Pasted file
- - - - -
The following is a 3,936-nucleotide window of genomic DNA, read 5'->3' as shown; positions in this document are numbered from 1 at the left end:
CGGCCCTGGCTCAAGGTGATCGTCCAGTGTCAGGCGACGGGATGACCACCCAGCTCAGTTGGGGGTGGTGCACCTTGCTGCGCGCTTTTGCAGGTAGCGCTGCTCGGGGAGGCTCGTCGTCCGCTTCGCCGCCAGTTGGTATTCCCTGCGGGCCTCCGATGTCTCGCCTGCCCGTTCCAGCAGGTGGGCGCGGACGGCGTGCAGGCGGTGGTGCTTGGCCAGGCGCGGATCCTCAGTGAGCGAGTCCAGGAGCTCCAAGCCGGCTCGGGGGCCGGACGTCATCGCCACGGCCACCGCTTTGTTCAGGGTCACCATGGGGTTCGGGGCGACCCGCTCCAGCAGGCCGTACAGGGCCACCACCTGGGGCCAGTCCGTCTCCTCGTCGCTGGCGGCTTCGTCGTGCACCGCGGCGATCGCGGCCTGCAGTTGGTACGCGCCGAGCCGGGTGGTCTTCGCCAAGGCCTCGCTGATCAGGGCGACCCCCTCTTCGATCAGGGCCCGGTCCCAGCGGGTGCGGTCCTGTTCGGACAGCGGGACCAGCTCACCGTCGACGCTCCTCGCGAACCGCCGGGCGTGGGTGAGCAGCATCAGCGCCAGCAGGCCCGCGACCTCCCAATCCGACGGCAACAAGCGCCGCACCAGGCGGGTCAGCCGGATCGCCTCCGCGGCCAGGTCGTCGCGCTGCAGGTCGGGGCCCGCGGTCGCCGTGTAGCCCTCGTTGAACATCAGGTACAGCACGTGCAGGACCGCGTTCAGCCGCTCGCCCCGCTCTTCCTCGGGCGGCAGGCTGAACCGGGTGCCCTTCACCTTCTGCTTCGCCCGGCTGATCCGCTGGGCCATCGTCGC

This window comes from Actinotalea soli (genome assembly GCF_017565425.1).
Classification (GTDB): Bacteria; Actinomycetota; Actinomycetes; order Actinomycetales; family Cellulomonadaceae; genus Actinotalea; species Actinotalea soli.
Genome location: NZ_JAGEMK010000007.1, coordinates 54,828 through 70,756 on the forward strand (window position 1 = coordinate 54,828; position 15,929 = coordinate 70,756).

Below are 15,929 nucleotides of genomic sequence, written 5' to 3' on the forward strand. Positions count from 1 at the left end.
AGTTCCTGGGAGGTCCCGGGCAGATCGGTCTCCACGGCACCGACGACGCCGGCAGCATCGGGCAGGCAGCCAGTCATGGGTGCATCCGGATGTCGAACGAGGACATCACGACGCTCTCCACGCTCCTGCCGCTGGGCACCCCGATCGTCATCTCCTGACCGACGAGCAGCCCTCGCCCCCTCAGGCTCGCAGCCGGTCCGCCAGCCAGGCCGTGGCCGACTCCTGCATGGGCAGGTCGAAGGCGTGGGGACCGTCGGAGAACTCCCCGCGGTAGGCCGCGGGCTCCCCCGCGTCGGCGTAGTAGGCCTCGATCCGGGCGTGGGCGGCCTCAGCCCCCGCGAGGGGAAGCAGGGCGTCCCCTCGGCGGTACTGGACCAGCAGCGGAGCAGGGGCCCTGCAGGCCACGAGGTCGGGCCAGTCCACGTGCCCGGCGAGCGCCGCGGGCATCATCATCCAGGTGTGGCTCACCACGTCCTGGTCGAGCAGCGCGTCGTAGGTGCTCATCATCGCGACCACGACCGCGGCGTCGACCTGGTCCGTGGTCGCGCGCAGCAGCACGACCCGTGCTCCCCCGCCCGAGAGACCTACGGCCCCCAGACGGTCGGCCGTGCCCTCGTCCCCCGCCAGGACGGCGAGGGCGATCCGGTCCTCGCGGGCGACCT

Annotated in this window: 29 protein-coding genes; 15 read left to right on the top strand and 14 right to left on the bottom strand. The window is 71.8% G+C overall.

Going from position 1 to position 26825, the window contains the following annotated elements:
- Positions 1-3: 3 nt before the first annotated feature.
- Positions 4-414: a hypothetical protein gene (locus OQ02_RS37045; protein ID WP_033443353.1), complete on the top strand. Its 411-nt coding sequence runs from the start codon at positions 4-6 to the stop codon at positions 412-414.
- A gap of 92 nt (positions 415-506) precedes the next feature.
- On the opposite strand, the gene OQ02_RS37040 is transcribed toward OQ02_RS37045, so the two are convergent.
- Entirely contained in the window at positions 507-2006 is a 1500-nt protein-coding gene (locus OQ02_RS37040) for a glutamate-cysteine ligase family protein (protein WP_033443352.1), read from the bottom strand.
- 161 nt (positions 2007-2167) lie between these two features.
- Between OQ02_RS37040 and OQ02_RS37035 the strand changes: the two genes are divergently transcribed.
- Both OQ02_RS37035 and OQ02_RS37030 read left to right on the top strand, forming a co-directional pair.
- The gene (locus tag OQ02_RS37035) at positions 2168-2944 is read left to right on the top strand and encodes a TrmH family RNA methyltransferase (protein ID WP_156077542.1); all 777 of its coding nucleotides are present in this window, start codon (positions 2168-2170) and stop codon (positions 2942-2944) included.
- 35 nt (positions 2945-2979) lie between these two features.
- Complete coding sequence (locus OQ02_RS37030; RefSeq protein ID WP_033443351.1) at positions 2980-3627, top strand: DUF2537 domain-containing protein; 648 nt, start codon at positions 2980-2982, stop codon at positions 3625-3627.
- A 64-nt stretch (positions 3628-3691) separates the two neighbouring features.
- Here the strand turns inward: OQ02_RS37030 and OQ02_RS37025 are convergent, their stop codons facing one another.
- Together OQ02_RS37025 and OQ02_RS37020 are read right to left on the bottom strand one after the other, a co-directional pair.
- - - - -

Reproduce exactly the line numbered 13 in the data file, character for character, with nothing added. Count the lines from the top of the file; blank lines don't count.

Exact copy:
- On the opposite strand, the gene OQ02_RS37040 is transcribed toward OQ02_RS37045, so the two are convergent.